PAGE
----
CAA SCO calls for new tow truck certification requirement

Published: November 16, 2018

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In 2017, Ontario introduced new tow truck laws to protect customers from excessive towing charges. After the new laws were introduced, CAA South Central Ontario has argued more changes were needed to regulate the tow truck industry. This week, the insurance body has reiterated the need for more regulations to be introduced.

The changes to legislation came into effect on Jan. 1 as part of Ontario’s Fighting Fraud and Reducing Automobile Insurance Rates Act. The bill is designed to protect consumers from unregulated towing companies who charge too much.

Drivers involved in a collision or have general vehicle issue now have the following regulations in place:

  • Have permission from the consumer/driver or someone acting on their behalf before towing or storing a vehicle.
  • Publicly disclose rates and other information such as the provider’s name and telephone number on tow trucks as well as in places of business.
  • Accept credit card payments from consumers.
  • Notify consumers where their vehicle will be towed.
  • Allow consumers to access their towed vehicles to remove personal property at no charge between 8 a.m. and 5 p.m. on all business days.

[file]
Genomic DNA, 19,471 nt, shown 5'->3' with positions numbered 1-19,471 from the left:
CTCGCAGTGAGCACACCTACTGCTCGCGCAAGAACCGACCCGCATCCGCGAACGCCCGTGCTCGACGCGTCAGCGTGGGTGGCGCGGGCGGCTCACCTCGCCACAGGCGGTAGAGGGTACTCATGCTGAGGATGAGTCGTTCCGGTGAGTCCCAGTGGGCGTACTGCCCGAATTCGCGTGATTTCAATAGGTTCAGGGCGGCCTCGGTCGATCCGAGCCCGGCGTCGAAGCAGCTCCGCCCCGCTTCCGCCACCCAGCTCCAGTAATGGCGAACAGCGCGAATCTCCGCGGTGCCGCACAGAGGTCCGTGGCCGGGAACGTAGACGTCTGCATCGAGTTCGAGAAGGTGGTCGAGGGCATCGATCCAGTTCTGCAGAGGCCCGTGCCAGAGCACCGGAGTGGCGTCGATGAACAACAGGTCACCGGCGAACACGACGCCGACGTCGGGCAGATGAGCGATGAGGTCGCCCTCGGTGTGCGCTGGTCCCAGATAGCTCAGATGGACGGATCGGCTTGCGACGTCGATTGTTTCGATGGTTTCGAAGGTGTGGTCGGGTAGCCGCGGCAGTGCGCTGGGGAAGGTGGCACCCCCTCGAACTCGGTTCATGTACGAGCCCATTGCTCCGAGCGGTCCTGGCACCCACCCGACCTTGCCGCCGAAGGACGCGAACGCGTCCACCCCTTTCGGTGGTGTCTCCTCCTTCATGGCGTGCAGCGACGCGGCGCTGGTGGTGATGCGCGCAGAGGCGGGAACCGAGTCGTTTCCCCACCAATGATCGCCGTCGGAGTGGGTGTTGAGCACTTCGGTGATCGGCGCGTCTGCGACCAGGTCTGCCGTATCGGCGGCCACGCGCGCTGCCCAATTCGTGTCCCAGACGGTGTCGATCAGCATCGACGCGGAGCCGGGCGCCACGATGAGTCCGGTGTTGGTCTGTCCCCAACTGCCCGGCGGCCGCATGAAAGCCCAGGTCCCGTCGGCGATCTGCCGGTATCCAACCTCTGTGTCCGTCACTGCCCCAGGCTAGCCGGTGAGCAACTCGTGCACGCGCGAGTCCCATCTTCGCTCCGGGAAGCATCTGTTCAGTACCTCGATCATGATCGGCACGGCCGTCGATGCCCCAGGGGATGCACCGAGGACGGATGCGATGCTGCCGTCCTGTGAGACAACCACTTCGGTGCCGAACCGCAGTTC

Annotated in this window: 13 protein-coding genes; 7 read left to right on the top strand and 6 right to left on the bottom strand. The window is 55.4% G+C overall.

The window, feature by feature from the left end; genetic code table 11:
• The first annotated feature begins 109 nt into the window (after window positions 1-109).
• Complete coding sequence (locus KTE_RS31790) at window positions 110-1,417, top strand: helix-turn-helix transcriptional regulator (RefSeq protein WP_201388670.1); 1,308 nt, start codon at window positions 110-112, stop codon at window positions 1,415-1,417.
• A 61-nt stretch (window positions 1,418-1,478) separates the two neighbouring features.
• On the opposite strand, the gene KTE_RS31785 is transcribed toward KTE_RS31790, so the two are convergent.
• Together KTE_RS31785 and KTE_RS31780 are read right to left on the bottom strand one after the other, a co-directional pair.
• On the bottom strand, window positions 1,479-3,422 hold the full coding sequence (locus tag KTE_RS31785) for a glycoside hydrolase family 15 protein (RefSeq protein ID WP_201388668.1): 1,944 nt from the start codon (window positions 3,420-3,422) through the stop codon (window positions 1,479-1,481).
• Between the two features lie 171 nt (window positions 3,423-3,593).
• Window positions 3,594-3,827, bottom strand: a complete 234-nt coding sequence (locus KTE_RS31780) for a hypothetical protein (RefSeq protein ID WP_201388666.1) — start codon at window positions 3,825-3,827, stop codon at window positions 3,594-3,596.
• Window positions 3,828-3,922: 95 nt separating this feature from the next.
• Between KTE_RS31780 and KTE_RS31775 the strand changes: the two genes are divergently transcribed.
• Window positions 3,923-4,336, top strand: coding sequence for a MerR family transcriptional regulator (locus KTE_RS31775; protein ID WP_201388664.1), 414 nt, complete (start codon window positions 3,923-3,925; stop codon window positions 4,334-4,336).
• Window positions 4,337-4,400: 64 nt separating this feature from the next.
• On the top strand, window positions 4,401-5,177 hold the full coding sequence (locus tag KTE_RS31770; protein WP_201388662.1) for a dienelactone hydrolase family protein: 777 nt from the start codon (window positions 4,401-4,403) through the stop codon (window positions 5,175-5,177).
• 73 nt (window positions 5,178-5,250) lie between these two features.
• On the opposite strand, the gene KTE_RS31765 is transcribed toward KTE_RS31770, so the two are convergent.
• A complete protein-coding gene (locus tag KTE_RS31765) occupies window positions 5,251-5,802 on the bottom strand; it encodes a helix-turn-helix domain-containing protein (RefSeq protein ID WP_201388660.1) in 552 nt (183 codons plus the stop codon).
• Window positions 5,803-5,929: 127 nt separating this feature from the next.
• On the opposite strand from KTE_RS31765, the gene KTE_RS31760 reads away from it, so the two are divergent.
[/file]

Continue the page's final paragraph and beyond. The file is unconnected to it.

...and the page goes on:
• Give consumers an itemized invoice listing the services provided and costs before receiving payment.
  • Disclose if they are getting a financial incentive for towing a vehicle to a particular vehicle storage facility or repair shop.

In its latest recommendation for more tow truck regulations, CAA South Central Ontario says tow truck drivers should not be able to hook up and take damaged vehicles without a certification, which would be above the driver’s license.

“If you have a Class G driver’s licence, you could go to a tow truck company tomorrow, get some on the job training, and basically have a truck to drive and you could be towing a vehicle,” said Teresa Di Felice, CAA SCO’s assistant vice president of government and community relations. “There really should be some provincial certification requirement to operate a tow truck in Ontario and that would come along with licensing and training requirements.”

Interestingly, there is no specialist driver’s license needed to operate a tow truck as the class system for licenses is based on weight. Many tow trucks are light enough to be operated by a Class G license, Di Felice explained.

“Cars have become more expensive. It becomes important to understand how not to damage a car any further than it already is when you are picking it up,” from a collision scene, said Di Felice.

“In Ontario there is no formal requirement for training for towing,” Di Felice added.